- Should ‘taxpayers’ outside the university have the power to hold researchers to account for the work their taxes are funding?
- Is access to read the literature enough? Should real ‘open access’ mean that more people (especially those from marginalised populations) are able to contribute to the ideas discussed in academic literature, and how do we make sure that those voices are listened to? (See Inefuku & Roh, 2016)
For my own PhD research, I’m interested in interviewing people who have had experience accessing/reading academic research from ‘outside the academy’, especially people who don’t have subscription access. I’m particularly interested in people who have accessed research about health/medicine, or about education/pedagogy. You might have accessed it for work, or for personal reasons.
I’d like to know about your experiences, and your opinions on some of the things I’ve talked about in this article. If you are interested in taking part in the project, there is more information about it here, and you can get in touch with me at [email protected].
A note on the citations: All the academic literature I’ve cited here is open access. You will notice that a couple of the texts are full monographs – making monographs OA is less common than journal articles, but as academic books are also prohibitively expensive, it’s important that there are initiatives exploring how best to do this.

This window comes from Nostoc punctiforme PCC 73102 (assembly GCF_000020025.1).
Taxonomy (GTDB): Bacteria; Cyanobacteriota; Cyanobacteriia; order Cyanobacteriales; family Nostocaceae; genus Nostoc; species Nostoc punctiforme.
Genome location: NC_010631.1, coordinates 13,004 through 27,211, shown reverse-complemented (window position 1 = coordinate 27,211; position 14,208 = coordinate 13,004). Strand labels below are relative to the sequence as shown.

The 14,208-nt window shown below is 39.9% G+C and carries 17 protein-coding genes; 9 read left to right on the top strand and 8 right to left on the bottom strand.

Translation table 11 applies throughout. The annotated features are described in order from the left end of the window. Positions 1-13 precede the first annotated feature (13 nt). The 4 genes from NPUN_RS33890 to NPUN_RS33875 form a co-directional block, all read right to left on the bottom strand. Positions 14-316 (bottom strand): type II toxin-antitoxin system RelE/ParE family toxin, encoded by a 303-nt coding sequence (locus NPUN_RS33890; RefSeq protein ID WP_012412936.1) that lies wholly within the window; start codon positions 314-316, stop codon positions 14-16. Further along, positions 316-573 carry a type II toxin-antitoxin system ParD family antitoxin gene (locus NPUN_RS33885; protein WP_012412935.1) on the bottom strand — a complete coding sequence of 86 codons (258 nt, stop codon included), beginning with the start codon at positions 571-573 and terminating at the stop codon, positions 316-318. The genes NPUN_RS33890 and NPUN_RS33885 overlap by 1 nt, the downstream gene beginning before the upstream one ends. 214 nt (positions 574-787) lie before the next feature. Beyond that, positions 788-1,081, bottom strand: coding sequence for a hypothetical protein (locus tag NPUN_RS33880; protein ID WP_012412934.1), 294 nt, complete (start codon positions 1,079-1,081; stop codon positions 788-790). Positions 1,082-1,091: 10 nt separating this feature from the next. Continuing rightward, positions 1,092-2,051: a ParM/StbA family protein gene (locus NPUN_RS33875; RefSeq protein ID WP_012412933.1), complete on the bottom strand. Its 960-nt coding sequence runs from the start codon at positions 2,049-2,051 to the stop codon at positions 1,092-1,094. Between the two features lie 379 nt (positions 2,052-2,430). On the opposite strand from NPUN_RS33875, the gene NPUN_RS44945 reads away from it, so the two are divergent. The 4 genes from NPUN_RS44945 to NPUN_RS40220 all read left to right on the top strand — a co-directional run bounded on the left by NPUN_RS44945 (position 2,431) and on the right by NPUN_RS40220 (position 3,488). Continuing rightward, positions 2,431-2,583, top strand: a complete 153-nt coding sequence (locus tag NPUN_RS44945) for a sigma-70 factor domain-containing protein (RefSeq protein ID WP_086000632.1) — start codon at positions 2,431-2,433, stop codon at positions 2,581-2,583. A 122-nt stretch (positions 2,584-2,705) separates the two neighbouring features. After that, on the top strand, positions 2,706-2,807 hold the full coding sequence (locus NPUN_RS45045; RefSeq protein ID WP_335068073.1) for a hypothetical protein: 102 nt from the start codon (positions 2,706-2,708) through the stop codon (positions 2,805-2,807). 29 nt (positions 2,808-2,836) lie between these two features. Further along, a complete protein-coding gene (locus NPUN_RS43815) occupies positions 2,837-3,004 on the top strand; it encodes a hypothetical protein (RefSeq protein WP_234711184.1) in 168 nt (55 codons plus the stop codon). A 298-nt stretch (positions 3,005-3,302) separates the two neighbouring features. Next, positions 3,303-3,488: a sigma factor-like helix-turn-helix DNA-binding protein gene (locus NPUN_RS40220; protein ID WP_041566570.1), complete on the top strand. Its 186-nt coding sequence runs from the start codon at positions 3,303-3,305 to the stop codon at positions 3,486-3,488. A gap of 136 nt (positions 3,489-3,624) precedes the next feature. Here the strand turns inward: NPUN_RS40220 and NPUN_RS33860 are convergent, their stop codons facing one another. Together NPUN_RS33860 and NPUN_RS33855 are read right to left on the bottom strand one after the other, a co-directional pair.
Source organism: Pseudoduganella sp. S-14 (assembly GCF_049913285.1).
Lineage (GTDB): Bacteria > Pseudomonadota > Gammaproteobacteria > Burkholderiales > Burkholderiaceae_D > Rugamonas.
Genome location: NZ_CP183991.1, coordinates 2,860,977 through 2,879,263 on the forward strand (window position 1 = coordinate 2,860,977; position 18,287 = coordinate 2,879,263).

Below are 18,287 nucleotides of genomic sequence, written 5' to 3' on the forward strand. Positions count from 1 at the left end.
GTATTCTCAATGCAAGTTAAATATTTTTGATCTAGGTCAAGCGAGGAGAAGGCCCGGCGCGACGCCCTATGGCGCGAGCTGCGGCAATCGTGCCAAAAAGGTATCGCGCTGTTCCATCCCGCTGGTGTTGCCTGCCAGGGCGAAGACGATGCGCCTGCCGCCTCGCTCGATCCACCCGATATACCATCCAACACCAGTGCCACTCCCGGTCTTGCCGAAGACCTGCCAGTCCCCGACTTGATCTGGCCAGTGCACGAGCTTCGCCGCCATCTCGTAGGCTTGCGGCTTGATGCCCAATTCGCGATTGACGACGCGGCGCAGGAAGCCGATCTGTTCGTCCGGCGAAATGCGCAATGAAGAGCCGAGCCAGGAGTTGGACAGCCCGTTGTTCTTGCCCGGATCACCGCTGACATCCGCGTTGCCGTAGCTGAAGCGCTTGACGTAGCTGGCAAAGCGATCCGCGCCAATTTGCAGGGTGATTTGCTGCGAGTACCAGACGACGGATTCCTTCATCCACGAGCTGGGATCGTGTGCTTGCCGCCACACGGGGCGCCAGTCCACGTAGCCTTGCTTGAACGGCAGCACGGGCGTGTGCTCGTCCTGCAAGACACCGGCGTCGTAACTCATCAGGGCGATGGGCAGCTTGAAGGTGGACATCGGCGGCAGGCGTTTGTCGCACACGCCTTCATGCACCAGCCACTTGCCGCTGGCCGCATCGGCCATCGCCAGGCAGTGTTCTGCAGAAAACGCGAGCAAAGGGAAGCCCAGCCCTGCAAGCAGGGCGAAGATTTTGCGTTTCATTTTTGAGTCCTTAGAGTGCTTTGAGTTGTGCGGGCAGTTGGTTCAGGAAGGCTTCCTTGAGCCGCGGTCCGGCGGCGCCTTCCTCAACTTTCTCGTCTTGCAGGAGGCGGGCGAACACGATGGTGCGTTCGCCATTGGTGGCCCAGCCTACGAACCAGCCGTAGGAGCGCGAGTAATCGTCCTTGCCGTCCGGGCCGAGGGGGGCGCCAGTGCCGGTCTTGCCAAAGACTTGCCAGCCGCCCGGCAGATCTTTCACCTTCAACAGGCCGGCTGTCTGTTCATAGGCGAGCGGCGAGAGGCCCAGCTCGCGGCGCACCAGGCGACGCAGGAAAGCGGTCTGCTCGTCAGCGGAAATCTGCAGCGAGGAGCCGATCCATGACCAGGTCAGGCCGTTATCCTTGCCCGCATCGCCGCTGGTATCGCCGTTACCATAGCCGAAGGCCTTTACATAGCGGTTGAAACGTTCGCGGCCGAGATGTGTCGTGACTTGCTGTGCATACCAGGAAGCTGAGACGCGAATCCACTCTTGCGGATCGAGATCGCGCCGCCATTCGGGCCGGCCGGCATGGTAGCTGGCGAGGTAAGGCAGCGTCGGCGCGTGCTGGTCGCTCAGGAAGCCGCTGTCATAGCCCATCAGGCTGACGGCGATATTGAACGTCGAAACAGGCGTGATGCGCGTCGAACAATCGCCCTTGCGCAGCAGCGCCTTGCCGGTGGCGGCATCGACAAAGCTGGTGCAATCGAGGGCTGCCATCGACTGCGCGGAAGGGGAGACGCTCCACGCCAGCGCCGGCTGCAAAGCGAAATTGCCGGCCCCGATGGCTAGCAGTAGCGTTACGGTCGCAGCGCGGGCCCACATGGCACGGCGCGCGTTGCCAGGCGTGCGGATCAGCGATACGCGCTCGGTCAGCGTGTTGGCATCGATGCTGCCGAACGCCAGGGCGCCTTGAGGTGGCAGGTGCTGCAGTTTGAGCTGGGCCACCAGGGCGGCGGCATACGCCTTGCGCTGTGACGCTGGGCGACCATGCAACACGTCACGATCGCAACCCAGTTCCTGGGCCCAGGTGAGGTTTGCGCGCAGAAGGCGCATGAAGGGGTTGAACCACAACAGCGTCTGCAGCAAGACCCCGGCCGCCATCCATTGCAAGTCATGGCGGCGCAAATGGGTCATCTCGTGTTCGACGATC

I believe that linking to OA articles/books from websites, blogs or newspaper articles is one good way of drawing attention to research and allowing people to read the full text for themselves. However, I also believe that not all valuable academic writing is found in journal articles and books, and therefore also cite blogs that I find useful and interesting, and which help to inform my thinking.
- Eve, M.P. (2016). Open access in a time of illness. Martin Paul Eve. Retrieved 12/05/2017
- Hathcock, A. (2016). Open but not equal: open scholarship for social justice. At the Intersection. Retrieved 12/05/2017
- Larivière V, Haustein S & Mongeon P (2015) The Oligopoly of Academic Publishers in the Digital Era. PLoS ONE 10(6): e0127502.
- Lawson, S, Sanders, K & Smith, L. (2015). Commodification of the Information Profession: A Critique of Higher Education Under Neoliberalism. Journal of Librarianship and Scholarly Communication 3(1): eP1182.
- Suber, P. (2012). Open Access. MIT Press: Cambridge MA. [link opens pdf]
- Willinsky, J. (2006). The Access Principle. MIT Press: Cambridge MA [link opens pdf]